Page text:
I love using tangibles when teaching, so when I came across this persuasive writing assignment using Oreos, I knew it was one I wanted to do with the kids and share it with you!
This is not an original idea, so you will find a lot of free helps with this lesson simply by searching "oreo persuasive writing" but here's what I did.
First, I started by explaining why we use persuasive writing to my kiddos and sharing how OREO can help us clearly structure an opinion essay. I just typed up the following for myself in Publisher to be ready to explain the idea.
I also made a super quick poster board for a visual to have on our school table. Remember that as a homeschool mom tri fold poster boards are your friends! I am a huge investor in poster boards (Walmart, white foam $7).
Visuals (maps, timelines, new lessons) are incredibly helpful tools, but at the end of the day or the week I don't want to live in a classroom, so poster boards are my thing. I can set up my classroom visuals in minutes and then tuck them away when I don't need them. I even take lessons off of the poster boards and reuse them. They are my temporary walls and truly keep me sane. A small price to pay!
Ok, so back to the lesson. The idea is this:
OREO- The two O's stand for your opinion stated at the beginning and end sandwiching the R's and E's (Reason and Example "stuff" inside).
I found this premade Opinion writing form that I thought was great and I just copied it into a document and printed a copy for each kid.
What I love about this fill in form is that the kids can use this to lay out their opinion and supporting arguments with very little work and then when they bring it to me it is all right there so we can discuss if their thoughts need a little adjusting before they write out their essay. I was looking for clear statements at the beginning of each paragraph (their R- Reason) and then that their supporting sentences (their E- Examples) really tied to the idea they had stated (provided the "stuff").
Below is a super sloppy working outline to show how we used the fill in form. We wrote down ideas, crossed some out, moved others to places where they better supported their subject sentence and so on before they wrote their essays.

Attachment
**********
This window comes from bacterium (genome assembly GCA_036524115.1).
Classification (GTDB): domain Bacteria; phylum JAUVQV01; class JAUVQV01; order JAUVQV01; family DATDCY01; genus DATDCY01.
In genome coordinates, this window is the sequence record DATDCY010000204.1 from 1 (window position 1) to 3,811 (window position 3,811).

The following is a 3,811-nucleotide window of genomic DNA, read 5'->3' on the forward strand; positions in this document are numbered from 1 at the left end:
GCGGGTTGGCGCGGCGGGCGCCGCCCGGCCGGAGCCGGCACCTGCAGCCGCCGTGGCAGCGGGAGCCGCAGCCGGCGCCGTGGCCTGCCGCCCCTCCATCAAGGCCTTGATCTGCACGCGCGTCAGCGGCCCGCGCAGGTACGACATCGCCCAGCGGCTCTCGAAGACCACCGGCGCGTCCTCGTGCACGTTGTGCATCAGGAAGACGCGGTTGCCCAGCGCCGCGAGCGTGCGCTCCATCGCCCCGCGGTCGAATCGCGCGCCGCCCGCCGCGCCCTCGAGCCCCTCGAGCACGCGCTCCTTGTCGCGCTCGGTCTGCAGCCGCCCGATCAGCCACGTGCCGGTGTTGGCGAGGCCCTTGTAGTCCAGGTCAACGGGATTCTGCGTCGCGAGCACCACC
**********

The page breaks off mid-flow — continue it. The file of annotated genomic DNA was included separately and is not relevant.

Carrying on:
It really tightened up their writing and made them far more articulate than if I had just assigned them the task of writing an essay without this step.
Let's face it, writing is practically impossible if you don't know what to write about and I didn't want to see the kids staring out into space for 20 minutes, so I decided to have the kids pick a famous American that we already read about for their subject and explain why they felt they had played an important role in history. They could go back and look at their books to grab some of their reasons. Easy peasy.
Just as a side note, I love these "Who Was" books. They are a great length and provide just enough information about a person of interest to be engaging for all ages. This year we have read a stack of these and have more in the wings that we are going to tackle. They are pretty fast so they make a great once a week read aloud during the morning. We usually tackle a Famous American each Monday. Older kids who have had their appetites whetted can grab more books on this person during our weekly library trip.
|I loved that this lesson can be easily adjusted for any age. While High schoolers will write longer and meatier essays, the format is the same for everyone.|
Once the outlines were done, the kids wrote out their essays. You can always make this a multiple day lesson and have students type out their essays (a great skill for anyone above 3rd grade) but I was happy with the handwritten content for now.
|Elementary (5th Grade) sample with corrections. The paper is still not perfect but has met my objectives for our lesson.|
Overall the kids had fun eating Oreos and working with these tools. And I was happy with the outcome.
Hope you enjoy!
Rebecca Jones is a believer on Christ, passionate about God's Word and applying it to life. She and her High School sweetheart have been married for 25 years and have 5 daughters (yes 5!). Rebecca has a degree in Marketing, has been home educating for 15 years and writing since 2008. Her oldest daughter is presently attending a Christian college while the other 4 daughters continue to school at home.
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